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Originally published Thursday, April 25, 2013 at 4:38 PM

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Servia told DRR to close after Indy without money

For the second time in two years, Oriol Servia has been told his race team is closing.

AP Auto Racing Writer

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For the second time in two years, Oriol Servia has been told his race team is closing.

Dennis Reinbold told Panther DRR employees and Servia this week he and co-owner Robbie Buhl will have to close the IndyCar Series team after next month's Indianapolis 500 if sponsorship isn't found.

The decision was first reported Thursday night by Speed.com and confirmed to The Associated Press by Servia.

"I didn't see it coming," Servia said. "I knew we were short on sponsorship money, but we haven't missed a single test. We haven't skipped anything."

Servia joined the team prior to the 2012 season after Newman-Haas Racing closed its doors during the offseason because of a lack of sponsorship. The Spaniard had just finished a career-best fourth in the IndyCar standings with three podium finishes, and wasn't told the team was closing until after he'd landed in Spain following a December visit with management.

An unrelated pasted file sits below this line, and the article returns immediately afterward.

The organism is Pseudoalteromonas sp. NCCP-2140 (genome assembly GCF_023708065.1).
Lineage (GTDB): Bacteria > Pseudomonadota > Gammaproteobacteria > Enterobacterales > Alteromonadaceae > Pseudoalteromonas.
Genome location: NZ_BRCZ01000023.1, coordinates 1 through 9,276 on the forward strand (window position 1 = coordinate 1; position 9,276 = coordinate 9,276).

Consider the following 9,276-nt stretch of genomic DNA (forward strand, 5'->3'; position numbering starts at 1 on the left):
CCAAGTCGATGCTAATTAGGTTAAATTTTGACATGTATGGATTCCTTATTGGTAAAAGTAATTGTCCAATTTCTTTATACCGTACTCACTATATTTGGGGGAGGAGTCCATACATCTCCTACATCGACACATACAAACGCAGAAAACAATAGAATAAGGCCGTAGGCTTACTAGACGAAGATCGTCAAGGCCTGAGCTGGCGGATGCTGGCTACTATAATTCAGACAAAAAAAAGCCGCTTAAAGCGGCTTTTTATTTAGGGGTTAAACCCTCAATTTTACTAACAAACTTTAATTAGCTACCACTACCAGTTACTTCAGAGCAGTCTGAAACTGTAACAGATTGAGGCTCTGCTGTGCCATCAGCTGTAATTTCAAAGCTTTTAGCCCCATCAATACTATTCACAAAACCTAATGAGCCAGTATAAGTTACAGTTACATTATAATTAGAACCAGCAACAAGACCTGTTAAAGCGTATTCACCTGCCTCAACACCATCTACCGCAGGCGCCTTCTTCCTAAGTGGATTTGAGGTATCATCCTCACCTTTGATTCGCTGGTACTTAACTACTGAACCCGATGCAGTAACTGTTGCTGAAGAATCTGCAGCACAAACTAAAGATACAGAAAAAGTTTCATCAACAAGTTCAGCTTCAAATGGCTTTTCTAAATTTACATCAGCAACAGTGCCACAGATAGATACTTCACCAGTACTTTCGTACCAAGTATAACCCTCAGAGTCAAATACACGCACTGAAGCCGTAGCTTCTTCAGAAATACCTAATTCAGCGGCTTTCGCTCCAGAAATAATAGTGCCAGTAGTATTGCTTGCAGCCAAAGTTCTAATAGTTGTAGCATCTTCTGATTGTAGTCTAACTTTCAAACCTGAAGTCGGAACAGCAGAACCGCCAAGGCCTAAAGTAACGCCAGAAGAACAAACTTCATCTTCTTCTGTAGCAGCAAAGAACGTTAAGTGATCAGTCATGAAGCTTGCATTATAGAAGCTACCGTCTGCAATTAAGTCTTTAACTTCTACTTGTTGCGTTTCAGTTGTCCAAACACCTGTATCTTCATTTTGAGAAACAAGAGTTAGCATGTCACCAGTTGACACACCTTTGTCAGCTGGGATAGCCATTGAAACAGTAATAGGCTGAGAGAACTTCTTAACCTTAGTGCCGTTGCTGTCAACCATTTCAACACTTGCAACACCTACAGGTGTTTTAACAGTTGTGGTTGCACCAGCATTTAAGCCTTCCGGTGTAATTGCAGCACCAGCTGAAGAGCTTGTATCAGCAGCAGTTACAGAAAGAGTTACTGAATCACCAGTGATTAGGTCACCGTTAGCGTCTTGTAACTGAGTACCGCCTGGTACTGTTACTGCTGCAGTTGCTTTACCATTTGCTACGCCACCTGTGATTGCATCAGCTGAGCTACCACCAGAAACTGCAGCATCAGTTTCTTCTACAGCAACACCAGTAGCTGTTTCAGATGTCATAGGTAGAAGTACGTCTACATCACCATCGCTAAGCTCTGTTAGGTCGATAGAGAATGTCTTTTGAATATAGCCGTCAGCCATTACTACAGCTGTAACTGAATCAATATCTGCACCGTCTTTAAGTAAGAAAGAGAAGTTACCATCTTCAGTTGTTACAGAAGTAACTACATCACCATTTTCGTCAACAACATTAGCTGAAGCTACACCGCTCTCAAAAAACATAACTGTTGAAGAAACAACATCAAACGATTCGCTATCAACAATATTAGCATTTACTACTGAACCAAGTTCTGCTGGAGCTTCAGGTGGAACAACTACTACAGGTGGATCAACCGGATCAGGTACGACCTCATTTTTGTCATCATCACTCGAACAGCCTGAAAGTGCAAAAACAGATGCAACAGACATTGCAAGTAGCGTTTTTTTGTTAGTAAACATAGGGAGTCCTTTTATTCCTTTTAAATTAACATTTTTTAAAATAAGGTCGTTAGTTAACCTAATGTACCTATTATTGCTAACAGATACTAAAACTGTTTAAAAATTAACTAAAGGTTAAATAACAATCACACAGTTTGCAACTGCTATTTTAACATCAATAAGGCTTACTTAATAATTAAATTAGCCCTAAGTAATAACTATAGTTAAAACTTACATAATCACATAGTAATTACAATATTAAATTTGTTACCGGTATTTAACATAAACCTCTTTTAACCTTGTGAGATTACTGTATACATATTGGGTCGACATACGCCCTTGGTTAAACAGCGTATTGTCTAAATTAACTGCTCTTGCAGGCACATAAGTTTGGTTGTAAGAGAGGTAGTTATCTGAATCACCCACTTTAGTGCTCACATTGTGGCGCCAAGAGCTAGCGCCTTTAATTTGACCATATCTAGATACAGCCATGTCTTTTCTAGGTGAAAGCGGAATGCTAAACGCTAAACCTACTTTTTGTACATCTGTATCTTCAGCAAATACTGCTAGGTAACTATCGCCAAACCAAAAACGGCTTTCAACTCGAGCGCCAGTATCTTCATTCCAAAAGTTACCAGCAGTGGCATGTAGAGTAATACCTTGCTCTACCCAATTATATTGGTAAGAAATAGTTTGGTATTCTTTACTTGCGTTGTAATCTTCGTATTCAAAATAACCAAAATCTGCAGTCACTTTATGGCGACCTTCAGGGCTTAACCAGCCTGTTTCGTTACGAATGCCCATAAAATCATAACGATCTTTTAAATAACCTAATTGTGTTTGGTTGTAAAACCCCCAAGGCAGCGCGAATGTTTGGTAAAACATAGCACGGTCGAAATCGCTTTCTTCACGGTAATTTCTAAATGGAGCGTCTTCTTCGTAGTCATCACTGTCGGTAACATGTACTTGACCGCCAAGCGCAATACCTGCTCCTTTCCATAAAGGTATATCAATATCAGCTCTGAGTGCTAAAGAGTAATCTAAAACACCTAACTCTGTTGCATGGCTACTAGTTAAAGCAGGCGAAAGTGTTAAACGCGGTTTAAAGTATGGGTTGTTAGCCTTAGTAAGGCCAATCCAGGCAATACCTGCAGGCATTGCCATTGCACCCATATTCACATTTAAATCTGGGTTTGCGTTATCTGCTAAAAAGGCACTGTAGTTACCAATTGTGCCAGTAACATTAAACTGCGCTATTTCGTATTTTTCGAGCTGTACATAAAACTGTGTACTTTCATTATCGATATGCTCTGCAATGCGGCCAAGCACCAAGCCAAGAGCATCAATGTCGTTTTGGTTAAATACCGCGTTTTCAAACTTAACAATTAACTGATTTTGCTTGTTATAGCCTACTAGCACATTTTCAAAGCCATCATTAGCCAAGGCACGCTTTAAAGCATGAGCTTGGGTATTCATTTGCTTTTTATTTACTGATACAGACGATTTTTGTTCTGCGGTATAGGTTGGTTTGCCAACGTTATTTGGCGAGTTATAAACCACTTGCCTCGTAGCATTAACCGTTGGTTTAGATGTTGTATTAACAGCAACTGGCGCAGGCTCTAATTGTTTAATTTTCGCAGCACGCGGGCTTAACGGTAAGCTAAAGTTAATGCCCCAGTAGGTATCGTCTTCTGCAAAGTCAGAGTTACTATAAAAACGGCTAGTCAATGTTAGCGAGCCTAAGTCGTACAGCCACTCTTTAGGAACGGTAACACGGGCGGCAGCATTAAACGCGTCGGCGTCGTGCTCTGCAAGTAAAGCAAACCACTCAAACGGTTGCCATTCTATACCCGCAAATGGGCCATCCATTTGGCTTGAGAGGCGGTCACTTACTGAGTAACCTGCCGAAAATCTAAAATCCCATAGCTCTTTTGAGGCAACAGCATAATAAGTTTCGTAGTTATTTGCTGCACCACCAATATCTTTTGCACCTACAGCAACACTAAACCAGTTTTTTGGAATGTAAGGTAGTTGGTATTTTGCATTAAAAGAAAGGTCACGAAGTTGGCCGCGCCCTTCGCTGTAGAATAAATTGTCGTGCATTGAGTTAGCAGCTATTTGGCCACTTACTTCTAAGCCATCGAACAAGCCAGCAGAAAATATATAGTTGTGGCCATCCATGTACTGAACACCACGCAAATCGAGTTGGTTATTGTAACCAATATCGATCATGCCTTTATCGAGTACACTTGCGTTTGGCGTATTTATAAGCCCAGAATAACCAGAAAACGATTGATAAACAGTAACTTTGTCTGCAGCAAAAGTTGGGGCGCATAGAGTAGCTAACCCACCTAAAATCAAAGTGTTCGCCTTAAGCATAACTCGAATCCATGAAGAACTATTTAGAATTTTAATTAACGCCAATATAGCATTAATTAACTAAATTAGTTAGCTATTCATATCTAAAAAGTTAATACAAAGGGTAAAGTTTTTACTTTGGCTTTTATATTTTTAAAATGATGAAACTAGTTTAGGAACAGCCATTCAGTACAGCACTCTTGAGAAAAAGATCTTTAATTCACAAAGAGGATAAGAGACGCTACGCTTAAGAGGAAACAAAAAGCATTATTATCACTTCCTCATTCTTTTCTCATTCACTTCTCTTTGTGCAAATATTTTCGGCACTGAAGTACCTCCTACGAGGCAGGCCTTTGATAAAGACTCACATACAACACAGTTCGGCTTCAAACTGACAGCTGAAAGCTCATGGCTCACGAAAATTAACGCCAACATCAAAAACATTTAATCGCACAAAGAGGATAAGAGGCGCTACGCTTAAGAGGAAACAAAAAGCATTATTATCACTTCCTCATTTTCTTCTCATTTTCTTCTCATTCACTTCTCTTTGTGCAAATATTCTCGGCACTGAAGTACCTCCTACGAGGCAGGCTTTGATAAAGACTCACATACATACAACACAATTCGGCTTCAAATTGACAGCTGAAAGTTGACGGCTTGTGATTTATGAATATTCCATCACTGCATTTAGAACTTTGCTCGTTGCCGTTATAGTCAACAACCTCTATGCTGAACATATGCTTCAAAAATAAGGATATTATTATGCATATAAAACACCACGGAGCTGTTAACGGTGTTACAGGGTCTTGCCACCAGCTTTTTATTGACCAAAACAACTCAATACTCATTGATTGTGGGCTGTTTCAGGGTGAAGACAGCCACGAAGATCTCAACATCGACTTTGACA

The Newman-Haas closing was stunning, but Servia had several months to put together a new deal.

Now the news of DRR's predicament has him in a much more precarious situation. There are no open rides in IndyCar - particularly midseason - and with a commitment to DRR, Servia hadn't even been looking at other opportunities.

It's particularly troubling because of the turnaround DRR has made in the past year.

Saddled with a Lotus engine at the start of last year, the team struggled until it aligned with Panther Racing in May and switched to Chevrolet. Servia, with his new engine, drove to a fourth-place finish in the Indianapolis 500. He went on to score three more top-fives, and one seventh-place finish, before the season ended.

It gave the team high hopes for this year, particularly after Servia's sixth-place finish on Sunday at Long Beach.

"I was so happy with the car at Long Beach, so happy. We were making such progress," Servia said. "I didn't see any shortages. I figured maybe we'd skip some testing in the second half of the season. But never this.

"Unless a miracle happens, I don't see how we'll continue the same."

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